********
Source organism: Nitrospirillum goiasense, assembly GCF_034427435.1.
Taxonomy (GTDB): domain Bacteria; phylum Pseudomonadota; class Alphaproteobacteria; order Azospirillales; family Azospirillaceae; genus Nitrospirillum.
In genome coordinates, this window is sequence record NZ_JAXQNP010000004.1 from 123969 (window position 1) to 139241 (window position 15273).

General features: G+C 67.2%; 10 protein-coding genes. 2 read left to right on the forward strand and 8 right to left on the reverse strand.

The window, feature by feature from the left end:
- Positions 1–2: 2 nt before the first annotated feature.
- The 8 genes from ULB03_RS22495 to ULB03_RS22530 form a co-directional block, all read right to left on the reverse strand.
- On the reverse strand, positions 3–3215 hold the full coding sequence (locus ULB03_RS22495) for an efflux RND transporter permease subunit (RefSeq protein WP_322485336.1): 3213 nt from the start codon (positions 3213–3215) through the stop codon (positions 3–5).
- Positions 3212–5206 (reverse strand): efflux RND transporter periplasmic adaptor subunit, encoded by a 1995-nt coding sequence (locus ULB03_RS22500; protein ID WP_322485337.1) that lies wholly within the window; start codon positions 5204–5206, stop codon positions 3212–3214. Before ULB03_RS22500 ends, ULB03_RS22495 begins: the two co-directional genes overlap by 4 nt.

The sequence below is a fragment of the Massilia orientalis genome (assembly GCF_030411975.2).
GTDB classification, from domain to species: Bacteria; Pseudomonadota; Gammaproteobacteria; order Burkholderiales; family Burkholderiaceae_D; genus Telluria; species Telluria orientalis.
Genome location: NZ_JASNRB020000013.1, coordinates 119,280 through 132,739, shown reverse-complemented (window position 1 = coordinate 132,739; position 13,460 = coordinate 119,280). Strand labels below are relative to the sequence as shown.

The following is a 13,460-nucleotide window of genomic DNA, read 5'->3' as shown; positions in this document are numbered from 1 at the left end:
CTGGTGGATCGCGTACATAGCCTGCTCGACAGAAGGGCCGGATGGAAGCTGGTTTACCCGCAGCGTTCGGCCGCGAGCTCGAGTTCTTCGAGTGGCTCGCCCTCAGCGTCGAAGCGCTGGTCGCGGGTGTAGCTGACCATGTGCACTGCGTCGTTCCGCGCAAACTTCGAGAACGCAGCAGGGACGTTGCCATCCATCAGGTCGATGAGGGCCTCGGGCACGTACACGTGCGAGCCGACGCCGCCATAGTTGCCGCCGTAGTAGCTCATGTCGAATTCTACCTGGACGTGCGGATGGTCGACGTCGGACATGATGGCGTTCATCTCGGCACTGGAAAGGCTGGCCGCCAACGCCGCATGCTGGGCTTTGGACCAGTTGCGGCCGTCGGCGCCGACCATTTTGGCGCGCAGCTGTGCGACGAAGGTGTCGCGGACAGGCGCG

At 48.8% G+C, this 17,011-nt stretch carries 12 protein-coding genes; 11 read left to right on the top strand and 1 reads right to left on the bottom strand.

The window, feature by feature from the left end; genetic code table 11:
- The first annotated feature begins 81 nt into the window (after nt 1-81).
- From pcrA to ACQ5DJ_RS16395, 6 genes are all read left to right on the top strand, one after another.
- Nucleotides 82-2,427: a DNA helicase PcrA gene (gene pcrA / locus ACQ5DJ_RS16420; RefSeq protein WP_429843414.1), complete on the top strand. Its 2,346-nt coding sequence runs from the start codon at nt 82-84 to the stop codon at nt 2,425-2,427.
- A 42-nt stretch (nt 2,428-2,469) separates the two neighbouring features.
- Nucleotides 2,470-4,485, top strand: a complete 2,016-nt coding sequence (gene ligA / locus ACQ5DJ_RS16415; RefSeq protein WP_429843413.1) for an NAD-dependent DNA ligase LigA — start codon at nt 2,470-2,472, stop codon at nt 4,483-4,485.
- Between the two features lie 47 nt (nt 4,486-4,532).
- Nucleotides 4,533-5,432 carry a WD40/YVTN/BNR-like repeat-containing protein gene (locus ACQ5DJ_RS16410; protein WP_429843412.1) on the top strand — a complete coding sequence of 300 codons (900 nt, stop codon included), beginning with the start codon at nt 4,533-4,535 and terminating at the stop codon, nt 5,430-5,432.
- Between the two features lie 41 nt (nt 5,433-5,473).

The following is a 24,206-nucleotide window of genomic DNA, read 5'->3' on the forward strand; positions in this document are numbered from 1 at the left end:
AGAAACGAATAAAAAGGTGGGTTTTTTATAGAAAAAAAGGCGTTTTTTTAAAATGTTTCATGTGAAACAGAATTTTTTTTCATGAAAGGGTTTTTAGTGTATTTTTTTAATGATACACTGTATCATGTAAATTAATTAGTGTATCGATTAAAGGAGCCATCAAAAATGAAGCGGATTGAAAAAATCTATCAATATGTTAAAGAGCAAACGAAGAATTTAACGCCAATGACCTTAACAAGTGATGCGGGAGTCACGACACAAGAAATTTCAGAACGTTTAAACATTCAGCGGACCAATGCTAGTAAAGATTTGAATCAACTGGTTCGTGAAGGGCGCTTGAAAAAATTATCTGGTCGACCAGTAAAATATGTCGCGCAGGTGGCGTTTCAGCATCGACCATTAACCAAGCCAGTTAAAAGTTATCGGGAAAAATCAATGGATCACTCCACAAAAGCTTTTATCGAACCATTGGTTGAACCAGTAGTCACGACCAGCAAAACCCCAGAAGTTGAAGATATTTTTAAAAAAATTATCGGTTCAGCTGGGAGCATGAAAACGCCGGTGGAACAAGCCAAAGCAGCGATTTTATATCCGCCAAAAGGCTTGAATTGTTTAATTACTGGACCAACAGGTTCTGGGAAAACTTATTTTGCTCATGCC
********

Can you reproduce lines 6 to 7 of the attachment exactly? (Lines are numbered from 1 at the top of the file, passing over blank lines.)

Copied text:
- Positions 1–2: 2 nt before the first annotated feature.
- The 8 genes from ULB03_RS22495 to ULB03_RS22530 form a co-directional block, all read right to left on the reverse strand.